Rather, if we're being accurate, the myth was busted by Covid in Estonia's case. The state was in trouble, and we saw that borrowing more did not end in disaster. I believe that this kind of fiscal policy has been a way of controlling the entire debate in Estonia, keep it from running away toward social policy and keep economic policy centered on enterprise.
But I also believe it is positive the myth has been busted, with the question now how to use the money. Estonia tends to use it for investments, at least it is trying to invest it in infrastructure and other areas, which I find to be sensible. The question is to what extent this infrastructure can manufacture new possibilities for companies and ideas. But I believe Estonia's loan burden is still very low in European context, while it's ability to service that loan is solid. I perceive no problems there.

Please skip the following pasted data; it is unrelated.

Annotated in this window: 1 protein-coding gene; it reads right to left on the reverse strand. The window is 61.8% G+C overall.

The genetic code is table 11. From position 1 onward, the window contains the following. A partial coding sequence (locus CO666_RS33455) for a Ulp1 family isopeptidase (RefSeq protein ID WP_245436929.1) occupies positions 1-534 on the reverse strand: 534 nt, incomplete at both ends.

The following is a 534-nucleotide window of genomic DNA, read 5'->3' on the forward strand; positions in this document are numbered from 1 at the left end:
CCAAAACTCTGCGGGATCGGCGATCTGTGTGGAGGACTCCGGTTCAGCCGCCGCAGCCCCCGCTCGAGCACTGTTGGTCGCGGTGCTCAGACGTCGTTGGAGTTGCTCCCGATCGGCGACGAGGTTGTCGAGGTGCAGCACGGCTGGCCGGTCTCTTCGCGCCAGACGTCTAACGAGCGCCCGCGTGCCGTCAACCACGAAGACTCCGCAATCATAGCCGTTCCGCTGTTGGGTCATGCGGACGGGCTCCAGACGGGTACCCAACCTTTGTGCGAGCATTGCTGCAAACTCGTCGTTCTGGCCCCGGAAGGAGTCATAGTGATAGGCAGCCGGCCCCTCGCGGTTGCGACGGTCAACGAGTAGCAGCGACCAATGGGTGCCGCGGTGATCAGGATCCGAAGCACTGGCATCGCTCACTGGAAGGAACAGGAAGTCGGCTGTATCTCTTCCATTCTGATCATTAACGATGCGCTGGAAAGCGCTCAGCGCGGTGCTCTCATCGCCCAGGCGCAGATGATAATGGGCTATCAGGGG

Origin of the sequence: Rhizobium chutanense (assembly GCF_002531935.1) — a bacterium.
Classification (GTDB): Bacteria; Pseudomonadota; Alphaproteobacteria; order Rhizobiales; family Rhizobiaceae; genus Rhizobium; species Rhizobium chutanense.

More broadly, why have we been living in an ideological framework where public borrowing has been frowned upon. I believe all wallets need to be seen as one –that of the state, entrepreneurs and individuals. Seen together, public borrowing is a mechanism that makes it possible to invest when times are tough and lay the foundation for improvement. We should not see it as the kind of ideological constraint we used to. Therefore, I believe this change is good. Positive.
Editor: Mirjam Mäekivi, Marcus Turovski